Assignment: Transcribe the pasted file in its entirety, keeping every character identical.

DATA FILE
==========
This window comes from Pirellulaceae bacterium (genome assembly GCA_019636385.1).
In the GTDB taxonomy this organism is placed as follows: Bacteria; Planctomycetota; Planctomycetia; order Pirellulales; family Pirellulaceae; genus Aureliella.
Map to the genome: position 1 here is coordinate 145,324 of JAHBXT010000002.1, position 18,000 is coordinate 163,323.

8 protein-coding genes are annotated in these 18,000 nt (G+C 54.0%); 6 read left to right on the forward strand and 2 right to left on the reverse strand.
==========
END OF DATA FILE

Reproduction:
This window comes from Pirellulaceae bacterium (genome assembly GCA_019636385.1).
In the GTDB taxonomy this organism is placed as follows: Bacteria; Planctomycetota; Planctomycetia; order Pirellulales; family Pirellulaceae; genus Aureliella.
Map to the genome: position 1 here is coordinate 145,324 of JAHBXT010000002.1, position 18,000 is coordinate 163,323.

8 protein-coding genes are annotated in these 18,000 nt (G+C 54.0%); 6 read left to right on the forward strand and 2 right to left on the reverse strand.